May 1, 2013
Sturm und drang
The great pianist Krystian Zimerman once remarked that Sergei Rachmaninoff's earlier Piano Concertos were "young concertos for young pianists"--that is, these concertos are laden with the violence and ecstasy of youthful emotions, before said youths learn to control and hide their emotions on the path to what is deemed 'maturity.' In Rachmaninoff's Piano Concerto No. 2, for instance, we listeners experience everything from the sweet tenderness of first love (Adagio sostenuto) to the violence of hormonally-charged lust (Moderato) and the soaring heights of first forays into onanistic pleasures (Allegro scherzando) in an intensely visceral and personal way. Accordingly, Mr. Zimerman noted that when playing such concertos, control is the one thing he is not aiming for in his performances: "You don't play the Rachmaninoff concertos; you live them."
Transpose that sentiment into figure skating ("you don't skate the Rachmaninoff concertos, you live them"), and that to me captures the number-one thing that is missing from the vast majority of the many, many figure skating programs (however competently choreographed on paper) set to Rachmaninoff's Piano Concertos (almost always the Moderato and Adagio sostenuto movements of Piano Concerto No.2): the lack of emotion, intensity, abandon, life. The music demands that heartstrings be rended and emotions put through the blender, but what we often get instead is a disconcerting disconnect between the intensity and passion of the music and the precise, measured movement and projection of the skater. Before we leap to blame the erstwhile punching bag that is the IJS, it should be noted that dull figure skating programs set to Rachmaninoff's Piano Concerto No. 2 were a dime a dozen even before the IJS was a glint in Mr. Cinquanta's eye. Moreover, in some ways, we can hardly blame skaters for not going emotionally all-out in a competitive setting as figure skating is a sport that demands technical precision and concentration by virtue of the extremely difficult task of launching onself up into the air and rotating multiple times using only a slender metal blade.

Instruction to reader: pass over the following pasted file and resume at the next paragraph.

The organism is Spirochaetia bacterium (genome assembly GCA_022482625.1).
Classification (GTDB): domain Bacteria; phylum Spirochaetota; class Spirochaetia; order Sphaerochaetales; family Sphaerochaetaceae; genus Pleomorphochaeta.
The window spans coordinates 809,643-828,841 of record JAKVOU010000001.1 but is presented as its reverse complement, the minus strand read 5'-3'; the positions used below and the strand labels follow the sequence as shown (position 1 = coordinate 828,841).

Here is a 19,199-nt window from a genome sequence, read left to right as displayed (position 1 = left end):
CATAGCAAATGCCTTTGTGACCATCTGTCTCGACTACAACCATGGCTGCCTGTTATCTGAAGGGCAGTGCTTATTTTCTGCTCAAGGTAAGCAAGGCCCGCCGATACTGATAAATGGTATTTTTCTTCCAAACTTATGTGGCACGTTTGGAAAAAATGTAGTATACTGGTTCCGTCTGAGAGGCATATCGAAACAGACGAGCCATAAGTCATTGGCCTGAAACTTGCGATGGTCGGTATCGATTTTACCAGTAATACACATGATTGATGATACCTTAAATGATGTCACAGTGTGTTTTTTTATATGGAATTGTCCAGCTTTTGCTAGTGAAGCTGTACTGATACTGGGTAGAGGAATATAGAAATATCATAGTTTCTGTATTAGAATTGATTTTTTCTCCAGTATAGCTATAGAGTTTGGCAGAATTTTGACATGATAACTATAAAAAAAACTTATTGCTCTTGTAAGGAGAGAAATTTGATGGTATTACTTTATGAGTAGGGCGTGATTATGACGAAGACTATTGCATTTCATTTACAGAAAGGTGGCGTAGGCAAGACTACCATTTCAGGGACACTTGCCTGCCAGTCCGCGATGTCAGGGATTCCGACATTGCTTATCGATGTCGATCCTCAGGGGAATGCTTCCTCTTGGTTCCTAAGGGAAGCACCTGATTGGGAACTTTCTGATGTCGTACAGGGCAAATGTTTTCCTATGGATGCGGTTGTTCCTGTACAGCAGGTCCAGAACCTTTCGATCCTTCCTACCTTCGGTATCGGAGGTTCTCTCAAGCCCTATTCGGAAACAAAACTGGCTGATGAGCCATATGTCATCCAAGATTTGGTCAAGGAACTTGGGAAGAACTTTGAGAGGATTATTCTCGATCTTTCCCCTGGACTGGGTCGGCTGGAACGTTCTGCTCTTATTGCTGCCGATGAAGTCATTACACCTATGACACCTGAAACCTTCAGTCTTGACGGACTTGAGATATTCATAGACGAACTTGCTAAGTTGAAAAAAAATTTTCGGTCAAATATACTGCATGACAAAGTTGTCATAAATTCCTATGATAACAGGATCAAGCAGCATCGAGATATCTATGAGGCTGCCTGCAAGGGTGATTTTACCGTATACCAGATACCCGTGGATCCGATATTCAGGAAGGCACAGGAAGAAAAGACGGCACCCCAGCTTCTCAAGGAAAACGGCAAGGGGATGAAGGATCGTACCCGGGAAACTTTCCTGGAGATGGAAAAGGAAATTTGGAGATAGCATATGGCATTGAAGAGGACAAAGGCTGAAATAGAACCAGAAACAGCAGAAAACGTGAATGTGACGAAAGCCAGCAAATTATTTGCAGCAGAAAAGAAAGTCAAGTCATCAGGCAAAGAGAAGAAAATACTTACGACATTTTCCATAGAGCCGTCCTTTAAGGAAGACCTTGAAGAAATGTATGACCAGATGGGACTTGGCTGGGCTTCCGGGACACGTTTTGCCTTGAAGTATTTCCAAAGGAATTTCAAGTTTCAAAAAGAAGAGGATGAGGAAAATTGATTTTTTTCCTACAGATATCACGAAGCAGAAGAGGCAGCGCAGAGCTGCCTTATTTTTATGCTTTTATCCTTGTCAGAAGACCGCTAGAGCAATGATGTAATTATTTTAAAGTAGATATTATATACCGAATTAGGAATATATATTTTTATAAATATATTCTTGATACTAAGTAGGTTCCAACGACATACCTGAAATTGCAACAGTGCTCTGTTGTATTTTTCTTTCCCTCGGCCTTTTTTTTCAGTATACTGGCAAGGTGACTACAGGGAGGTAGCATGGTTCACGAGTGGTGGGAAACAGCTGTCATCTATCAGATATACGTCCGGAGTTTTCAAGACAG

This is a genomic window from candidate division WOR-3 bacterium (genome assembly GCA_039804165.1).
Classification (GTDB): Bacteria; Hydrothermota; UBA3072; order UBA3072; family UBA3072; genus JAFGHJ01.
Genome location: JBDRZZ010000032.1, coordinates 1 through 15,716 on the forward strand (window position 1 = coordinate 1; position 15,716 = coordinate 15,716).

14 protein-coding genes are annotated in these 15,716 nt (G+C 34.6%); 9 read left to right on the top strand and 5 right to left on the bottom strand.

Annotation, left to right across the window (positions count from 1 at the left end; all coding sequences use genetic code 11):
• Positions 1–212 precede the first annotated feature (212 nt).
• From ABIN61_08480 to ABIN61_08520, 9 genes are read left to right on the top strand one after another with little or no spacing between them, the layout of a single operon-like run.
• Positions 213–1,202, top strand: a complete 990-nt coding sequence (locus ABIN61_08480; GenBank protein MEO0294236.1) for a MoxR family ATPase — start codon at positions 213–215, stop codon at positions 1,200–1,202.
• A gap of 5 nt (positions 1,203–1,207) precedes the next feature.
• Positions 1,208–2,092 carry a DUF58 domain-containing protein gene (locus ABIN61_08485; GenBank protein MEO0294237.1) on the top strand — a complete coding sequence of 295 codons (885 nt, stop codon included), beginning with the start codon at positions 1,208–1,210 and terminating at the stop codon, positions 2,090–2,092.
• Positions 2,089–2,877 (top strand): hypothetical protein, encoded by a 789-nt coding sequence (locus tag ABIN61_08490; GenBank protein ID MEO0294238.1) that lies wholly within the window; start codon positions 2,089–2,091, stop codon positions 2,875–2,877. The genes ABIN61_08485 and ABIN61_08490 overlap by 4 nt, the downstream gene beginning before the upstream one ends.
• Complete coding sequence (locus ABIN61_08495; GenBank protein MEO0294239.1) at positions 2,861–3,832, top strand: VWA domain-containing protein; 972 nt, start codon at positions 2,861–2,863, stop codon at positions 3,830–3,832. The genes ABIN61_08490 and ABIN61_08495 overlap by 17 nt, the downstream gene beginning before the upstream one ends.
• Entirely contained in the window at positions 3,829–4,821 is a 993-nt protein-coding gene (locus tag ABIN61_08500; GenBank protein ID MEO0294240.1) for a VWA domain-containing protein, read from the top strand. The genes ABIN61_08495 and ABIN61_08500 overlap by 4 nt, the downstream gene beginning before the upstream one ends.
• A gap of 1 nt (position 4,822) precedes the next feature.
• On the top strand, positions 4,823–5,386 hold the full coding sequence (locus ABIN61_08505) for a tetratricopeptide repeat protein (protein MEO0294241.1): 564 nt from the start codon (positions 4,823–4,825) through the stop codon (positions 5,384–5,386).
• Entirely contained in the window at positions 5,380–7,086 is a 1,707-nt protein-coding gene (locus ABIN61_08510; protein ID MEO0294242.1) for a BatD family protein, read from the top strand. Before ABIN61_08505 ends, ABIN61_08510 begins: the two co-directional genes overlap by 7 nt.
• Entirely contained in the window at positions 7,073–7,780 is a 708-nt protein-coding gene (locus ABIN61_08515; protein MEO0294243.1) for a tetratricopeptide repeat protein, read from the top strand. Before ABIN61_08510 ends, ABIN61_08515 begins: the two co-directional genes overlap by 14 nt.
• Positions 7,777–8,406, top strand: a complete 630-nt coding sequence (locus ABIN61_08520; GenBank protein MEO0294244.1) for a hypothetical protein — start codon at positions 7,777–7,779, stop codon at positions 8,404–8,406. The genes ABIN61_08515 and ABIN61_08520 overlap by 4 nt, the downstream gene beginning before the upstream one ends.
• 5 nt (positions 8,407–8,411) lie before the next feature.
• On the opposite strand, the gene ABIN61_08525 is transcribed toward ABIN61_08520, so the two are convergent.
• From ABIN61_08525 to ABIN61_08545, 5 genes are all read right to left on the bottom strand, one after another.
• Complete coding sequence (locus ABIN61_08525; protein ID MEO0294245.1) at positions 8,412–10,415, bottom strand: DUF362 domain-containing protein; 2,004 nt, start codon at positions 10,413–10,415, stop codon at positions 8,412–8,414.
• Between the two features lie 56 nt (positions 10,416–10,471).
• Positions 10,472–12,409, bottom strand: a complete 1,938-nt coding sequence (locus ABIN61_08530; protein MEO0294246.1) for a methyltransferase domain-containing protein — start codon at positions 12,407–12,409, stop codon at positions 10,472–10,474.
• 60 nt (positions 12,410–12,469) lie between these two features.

One example of the very, very few skaters who I feel have done Rachmaninoff's Piano Concerto No. 2 justice is the great pairs team of Natalia Mishkutenok and Artur Dmitriev, specifically their performance to the Moderato and Adagio sostenuto movements of the concerto on the night of the long program performances at the 1994 Winter Olympics in Lillehammer, one of the greatest nights of pairs skating ever. The wily Tamara Moskvina, knowing that Miskutenok/Dmitriev were up against the technically proper and classically beautiful team of Gordeeva/Grinkov, chose the one piece of music that would display Mishkutenok/Dmitriev's comparatively wild, passionate and less orthodox style to their fullest advantage. "Perfection or passion," opined Scott Hamilton when comparing Gordeeva/Grinkov with Mishkutenok/Dmitriev, and for once he was correct. If there ever was a piece of music in which it felt artistically "right" for Mr. Dmitriev to fling Ms. Mishkutenok wildly into the air like a sack of potatoes in their throw jumps or have a small stumble on his footwork due to his complete emotional abandon in the performance, Rachmaninoff's Piano Concerto No. 2 was it.
I of course adore the entire program, but my favorite part is the stormy conclusion. The closing choreography of this program is pure Moskvina Magic and is also one of my favorite bits of pairs choreography ever: Natalia spin, Mr. Dmitriev ripping open his costume to reveal a ~dramatic~ red panel (Yuko Kavaguti can only dream of ripping open her costume with the panache of Mr. Dmitriev), dual back arches, Mr. Dmitriev flinging himself into a wild flying leap into the air while Ms. Mishkutenok prostrates herself in the face of his gloriousness, before the pair comes together again in the final, slam-bang ending pose, all of this set in the midst of the sturm und drang of the Moderato's conclusion.
Perfection or passion? For me, I'd have to agree with Frost: From what I've tasted of desire/
I hold with those who favor fire.